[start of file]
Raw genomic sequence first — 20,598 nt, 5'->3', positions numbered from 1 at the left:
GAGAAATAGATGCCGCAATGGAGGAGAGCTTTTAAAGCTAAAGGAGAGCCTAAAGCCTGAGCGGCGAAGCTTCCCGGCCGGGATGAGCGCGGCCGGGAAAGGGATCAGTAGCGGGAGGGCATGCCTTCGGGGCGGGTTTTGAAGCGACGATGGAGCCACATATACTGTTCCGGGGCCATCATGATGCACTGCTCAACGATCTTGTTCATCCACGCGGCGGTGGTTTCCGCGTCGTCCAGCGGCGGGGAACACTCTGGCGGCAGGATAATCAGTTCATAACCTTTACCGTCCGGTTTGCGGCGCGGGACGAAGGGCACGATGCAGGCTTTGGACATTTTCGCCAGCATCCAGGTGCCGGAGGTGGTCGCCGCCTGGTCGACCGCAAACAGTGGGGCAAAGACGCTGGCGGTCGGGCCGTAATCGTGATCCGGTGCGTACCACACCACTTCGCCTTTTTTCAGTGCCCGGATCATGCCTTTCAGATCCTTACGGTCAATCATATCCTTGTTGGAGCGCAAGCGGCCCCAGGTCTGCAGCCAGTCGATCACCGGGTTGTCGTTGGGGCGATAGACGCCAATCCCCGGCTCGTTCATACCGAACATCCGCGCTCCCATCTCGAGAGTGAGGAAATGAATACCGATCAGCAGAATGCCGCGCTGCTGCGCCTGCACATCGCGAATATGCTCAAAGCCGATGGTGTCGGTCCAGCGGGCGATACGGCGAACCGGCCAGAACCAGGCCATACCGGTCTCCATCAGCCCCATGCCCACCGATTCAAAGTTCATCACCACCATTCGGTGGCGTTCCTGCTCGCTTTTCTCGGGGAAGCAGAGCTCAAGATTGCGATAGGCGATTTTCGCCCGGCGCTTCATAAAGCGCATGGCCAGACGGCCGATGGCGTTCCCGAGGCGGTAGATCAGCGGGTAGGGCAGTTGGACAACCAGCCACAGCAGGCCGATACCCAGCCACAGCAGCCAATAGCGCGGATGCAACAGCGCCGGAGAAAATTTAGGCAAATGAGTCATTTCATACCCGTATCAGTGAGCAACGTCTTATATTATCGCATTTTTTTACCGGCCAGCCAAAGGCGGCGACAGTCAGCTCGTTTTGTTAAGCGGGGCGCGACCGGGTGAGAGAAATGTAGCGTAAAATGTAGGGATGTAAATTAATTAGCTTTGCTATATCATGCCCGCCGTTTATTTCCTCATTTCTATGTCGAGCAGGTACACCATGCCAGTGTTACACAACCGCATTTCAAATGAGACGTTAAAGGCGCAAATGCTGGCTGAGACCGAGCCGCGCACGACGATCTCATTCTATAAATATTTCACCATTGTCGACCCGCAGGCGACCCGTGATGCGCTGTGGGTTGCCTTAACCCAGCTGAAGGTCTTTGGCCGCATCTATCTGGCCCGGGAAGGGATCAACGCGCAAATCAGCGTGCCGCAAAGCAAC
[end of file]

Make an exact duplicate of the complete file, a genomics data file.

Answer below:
Raw genomic sequence first — 20,598 nt, 5'->3', positions numbered from 1 at the left:
GAGAAATAGATGCCGCAATGGAGGAGAGCTTTTAAAGCTAAAGGAGAGCCTAAAGCCTGAGCGGCGAAGCTTCCCGGCCGGGATGAGCGCGGCCGGGAAAGGGATCAGTAGCGGGAGGGCATGCCTTCGGGGCGGGTTTTGAAGCGACGATGGAGCCACATATACTGTTCCGGGGCCATCATGATGCACTGCTCAACGATCTTGTTCATCCACGCGGCGGTGGTTTCCGCGTCGTCCAGCGGCGGGGAACACTCTGGCGGCAGGATAATCAGTTCATAACCTTTACCGTCCGGTTTGCGGCGCGGGACGAAGGGCACGATGCAGGCTTTGGACATTTTCGCCAGCATCCAGGTGCCGGAGGTGGTCGCCGCCTGGTCGACCGCAAACAGTGGGGCAAAGACGCTGGCGGTCGGGCCGTAATCGTGATCCGGTGCGTACCACACCACTTCGCCTTTTTTCAGTGCCCGGATCATGCCTTTCAGATCCTTACGGTCAATCATATCCTTGTTGGAGCGCAAGCGGCCCCAGGTCTGCAGCCAGTCGATCACCGGGTTGTCGTTGGGGCGATAGACGCCAATCCCCGGCTCGTTCATACCGAACATCCGCGCTCCCATCTCGAGAGTGAGGAAATGAATACCGATCAGCAGAATGCCGCGCTGCTGCGCCTGCACATCGCGAATATGCTCAAAGCCGATGGTGTCGGTCCAGCGGGCGATACGGCGAACCGGCCAGAACCAGGCCATACCGGTCTCCATCAGCCCCATGCCCACCGATTCAAAGTTCATCACCACCATTCGGTGGCGTTCCTGCTCGCTTTTCTCGGGGAAGCAGAGCTCAAGATTGCGATAGGCGATTTTCGCCCGGCGCTTCATAAAGCGCATGGCCAGACGGCCGATGGCGTTCCCGAGGCGGTAGATCAGCGGGTAGGGCAGTTGGACAACCAGCCACAGCAGGCCGATACCCAGCCACAGCAGCCAATAGCGCGGATGCAACAGCGCCGGAGAAAATTTAGGCAAATGAGTCATTTCATACCCGTATCAGTGAGCAACGTCTTATATTATCGCATTTTTTTACCGGCCAGCCAAAGGCGGCGACAGTCAGCTCGTTTTGTTAAGCGGGGCGCGACCGGGTGAGAGAAATGTAGCGTAAAATGTAGGGATGTAAATTAATTAGCTTTGCTATATCATGCCCGCCGTTTATTTCCTCATTTCTATGTCGAGCAGGTACACCATGCCAGTGTTACACAACCGCATTTCAAATGAGACGTTAAAGGCGCAAATGCTGGCTGAGACCGAGCCGCGCACGACGATCTCATTCTATAAATATTTCACCATTGTCGACCCGCAGGCGACCCGTGATGCGCTGTGGGTTGCCTTAACCCAGCTGAAGGTCTTTGGCCGCATCTATCTGGCCCGGGAAGGGATCAACGCGCAAATCAGCGTGCCGCAAAGCAAC